The substance was about agriculture in BC. Rural BC and farmers have been a passionate interest of mine for many, many years. It seems as if there is no real solution to long term success and stability for farming in BC. In the process of pointing out the systemic nature the problems, I realized that there are very few people who are looking at the economics of farming in BC.
My interest began back in about 1980 when I first worked as a fruit picker in the Okanagan. I fell in love with having an orchard as a lifestyle though I am smart enough it is not the career for me. I asked a lot of questions about the economics and found out that it is very marginal.
I picked cherries and in some years the weather did not cooperate - rain at the wrong time ruins them and frost at blossom time makes for a tiny crop. In the years where the crop was very good, a problem that would happen is that the market would be saturated with cherries from further south. To really benefit from the crop, you needed to have good weather at blossom time, at picking time and to have the weather worked against growers further south. Very years worked out like this.
I spent a number of years working for Brian Hardmann in Naramata. I remember him telling me that the rent he had to pay for an orchard he leased was 40% of the value of the crop. I thought this number was insane and then he explained that the rented land had a lower cost for him than the land he owned. Remember that in the late 1970s and early 80s the mortgage rates were in the range of 15 to 20%. Meanwhile he had all this uncertainty about his crop - maybe one year in three made good money and one in five was a big money maker.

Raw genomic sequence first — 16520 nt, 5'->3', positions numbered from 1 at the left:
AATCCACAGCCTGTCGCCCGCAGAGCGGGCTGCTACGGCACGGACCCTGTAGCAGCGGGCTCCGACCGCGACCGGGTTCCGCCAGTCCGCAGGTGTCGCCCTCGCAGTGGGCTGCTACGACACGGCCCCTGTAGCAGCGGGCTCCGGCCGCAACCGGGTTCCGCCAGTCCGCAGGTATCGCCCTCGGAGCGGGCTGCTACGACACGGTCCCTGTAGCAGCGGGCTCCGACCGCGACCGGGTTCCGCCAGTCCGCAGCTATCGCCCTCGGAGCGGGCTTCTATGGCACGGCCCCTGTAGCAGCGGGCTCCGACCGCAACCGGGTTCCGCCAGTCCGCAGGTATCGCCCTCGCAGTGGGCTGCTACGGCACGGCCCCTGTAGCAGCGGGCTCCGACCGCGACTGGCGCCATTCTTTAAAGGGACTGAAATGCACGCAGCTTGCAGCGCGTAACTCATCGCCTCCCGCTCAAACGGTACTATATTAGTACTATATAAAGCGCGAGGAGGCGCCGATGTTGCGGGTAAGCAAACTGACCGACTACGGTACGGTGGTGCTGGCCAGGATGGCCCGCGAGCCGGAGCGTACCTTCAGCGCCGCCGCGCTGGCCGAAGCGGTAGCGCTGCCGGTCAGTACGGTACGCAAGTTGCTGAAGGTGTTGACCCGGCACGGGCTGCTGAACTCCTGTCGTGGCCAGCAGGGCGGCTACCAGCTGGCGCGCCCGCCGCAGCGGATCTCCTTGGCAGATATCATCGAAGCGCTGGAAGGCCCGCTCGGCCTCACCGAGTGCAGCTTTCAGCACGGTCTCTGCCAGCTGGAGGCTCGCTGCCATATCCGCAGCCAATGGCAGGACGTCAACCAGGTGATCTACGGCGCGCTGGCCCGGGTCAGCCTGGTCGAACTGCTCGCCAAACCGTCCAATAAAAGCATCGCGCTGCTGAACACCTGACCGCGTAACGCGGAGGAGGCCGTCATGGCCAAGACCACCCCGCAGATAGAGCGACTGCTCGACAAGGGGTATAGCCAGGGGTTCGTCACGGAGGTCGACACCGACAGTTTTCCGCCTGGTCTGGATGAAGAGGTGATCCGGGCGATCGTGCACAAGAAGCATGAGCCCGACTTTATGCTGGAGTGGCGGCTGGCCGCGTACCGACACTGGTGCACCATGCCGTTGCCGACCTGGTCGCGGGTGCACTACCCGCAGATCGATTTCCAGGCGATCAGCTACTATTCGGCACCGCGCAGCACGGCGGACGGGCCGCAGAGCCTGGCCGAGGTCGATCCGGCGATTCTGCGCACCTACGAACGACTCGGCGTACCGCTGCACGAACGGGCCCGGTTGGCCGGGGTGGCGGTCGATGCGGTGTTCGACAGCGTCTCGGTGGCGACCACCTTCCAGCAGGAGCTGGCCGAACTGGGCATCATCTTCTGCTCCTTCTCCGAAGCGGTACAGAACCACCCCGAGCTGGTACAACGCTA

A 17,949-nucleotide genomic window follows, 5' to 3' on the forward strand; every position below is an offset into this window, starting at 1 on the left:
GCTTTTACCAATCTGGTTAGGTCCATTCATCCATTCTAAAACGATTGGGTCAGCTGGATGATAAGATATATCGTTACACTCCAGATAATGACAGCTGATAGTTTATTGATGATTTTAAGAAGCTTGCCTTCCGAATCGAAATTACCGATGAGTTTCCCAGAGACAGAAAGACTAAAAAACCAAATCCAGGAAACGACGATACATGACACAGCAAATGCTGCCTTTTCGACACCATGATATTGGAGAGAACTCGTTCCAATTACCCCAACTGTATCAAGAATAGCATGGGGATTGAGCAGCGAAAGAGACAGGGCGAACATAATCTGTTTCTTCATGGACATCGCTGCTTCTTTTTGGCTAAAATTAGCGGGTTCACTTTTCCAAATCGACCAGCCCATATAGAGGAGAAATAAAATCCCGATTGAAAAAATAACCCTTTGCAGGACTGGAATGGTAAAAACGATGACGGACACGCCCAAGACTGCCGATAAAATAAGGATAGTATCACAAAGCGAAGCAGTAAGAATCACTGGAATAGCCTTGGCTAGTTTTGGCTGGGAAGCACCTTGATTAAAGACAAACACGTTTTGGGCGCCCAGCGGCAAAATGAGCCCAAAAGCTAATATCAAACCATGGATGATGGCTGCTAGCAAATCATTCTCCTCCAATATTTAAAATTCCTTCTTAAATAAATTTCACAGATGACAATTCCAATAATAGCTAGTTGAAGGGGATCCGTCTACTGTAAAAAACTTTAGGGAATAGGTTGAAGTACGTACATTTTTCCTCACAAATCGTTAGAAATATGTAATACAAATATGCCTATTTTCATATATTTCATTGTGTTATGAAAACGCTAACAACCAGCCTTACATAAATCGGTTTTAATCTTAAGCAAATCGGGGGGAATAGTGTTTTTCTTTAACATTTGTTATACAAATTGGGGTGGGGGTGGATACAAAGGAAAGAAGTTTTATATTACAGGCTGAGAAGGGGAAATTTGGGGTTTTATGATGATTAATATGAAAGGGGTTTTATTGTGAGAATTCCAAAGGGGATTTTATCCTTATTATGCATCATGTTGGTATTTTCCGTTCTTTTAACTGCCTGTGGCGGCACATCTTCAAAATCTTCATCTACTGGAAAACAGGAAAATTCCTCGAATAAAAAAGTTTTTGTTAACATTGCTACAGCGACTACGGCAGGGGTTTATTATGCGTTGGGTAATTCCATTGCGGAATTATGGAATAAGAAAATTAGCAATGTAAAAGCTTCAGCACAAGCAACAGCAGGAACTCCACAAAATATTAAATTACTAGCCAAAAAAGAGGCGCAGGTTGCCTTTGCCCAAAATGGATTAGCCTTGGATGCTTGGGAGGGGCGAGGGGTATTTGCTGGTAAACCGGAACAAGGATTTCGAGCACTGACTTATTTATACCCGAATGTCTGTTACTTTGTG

I also worked in down in Oliver for Gordon Hahn a couple of times when I was in University. The Hahns are also Baltic Germans. Gordon's father bought the orchard back in the 1950s. My father picked fruit there a couple of times back in the 1950s during IWA strikes.
I remember sitting with Gordon and his parents and talking about the business side of growing fruit. I kept thinking that there has to be a way for there to be a better return for fruit. I remember writing in their guest book that I would find an answer. It is now over 20 years later and I do not have answer. I do understand agriculture in BC better but I still have no clear answers.
There are specific reasons BC farmers are having troubles:
- Scale of operation - most BC farms are small scale one person or part time operations
- We do not fit the mold of how the federal government views agriculture
- There is very little infrastructure in place to get the product to a market